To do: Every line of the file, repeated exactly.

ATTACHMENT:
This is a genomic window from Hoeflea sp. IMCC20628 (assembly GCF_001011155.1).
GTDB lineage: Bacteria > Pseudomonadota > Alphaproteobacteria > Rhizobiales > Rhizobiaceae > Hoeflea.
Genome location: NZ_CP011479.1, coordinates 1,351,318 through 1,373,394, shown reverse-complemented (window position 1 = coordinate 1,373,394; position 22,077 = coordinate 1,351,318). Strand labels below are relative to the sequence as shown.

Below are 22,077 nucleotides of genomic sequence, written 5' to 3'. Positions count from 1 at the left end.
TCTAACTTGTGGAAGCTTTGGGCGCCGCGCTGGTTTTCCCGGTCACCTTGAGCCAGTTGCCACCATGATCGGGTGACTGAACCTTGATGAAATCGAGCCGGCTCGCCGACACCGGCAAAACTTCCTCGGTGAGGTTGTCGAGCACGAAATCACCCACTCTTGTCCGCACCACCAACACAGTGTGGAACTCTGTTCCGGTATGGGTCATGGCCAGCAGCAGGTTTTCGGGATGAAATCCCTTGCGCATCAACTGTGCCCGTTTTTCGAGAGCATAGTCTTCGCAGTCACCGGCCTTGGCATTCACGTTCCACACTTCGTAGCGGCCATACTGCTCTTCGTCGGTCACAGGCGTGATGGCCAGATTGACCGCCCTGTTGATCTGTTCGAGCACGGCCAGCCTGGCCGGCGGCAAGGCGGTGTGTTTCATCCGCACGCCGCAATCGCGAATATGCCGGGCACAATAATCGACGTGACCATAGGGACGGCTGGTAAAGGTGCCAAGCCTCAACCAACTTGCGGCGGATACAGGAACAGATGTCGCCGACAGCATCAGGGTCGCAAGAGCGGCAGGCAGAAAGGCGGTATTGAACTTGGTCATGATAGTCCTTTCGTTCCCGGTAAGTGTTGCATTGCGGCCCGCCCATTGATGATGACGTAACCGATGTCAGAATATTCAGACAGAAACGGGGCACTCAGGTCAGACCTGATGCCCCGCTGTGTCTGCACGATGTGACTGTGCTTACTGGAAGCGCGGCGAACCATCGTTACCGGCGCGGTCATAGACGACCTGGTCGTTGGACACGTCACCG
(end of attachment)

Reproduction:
This is a genomic window from Hoeflea sp. IMCC20628 (assembly GCF_001011155.1).
GTDB lineage: Bacteria > Pseudomonadota > Alphaproteobacteria > Rhizobiales > Rhizobiaceae > Hoeflea.
Genome location: NZ_CP011479.1, coordinates 1,351,318 through 1,373,394, shown reverse-complemented (window position 1 = coordinate 1,373,394; position 22,077 = coordinate 1,351,318). Strand labels below are relative to the sequence as shown.

Below are 22,077 nucleotides of genomic sequence, written 5' to 3'. Positions count from 1 at the left end.
TCTAACTTGTGGAAGCTTTGGGCGCCGCGCTGGTTTTCCCGGTCACCTTGAGCCAGTTGCCACCATGATCGGGTGACTGAACCTTGATGAAATCGAGCCGGCTCGCCGACACCGGCAAAACTTCCTCGGTGAGGTTGTCGAGCACGAAATCACCCACTCTTGTCCGCACCACCAACACAGTGTGGAACTCTGTTCCGGTATGGGTCATGGCCAGCAGCAGGTTTTCGGGATGAAATCCCTTGCGCATCAACTGTGCCCGTTTTTCGAGAGCATAGTCTTCGCAGTCACCGGCCTTGGCATTCACGTTCCACACTTCGTAGCGGCCATACTGCTCTTCGTCGGTCACAGGCGTGATGGCCAGATTGACCGCCCTGTTGATCTGTTCGAGCACGGCCAGCCTGGCCGGCGGCAAGGCGGTGTGTTTCATCCGCACGCCGCAATCGCGAATATGCCGGGCACAATAATCGACGTGACCATAGGGACGGCTGGTAAAGGTGCCAAGCCTCAACCAACTTGCGGCGGATACAGGAACAGATGTCGCCGACAGCATCAGGGTCGCAAGAGCGGCAGGCAGAAAGGCGGTATTGAACTTGGTCATGATAGTCCTTTCGTTCCCGGTAAGTGTTGCATTGCGGCCCGCCCATTGATGATGACGTAACCGATGTCAGAATATTCAGACAGAAACGGGGCACTCAGGTCAGACCTGATGCCCCGCTGTGTCTGCACGATGTGACTGTGCTTACTGGAAGCGCGGCGAACCATCGTTACCGGCGCGGTCATAGACGACCTGGTCGTTGGACACGTCACCG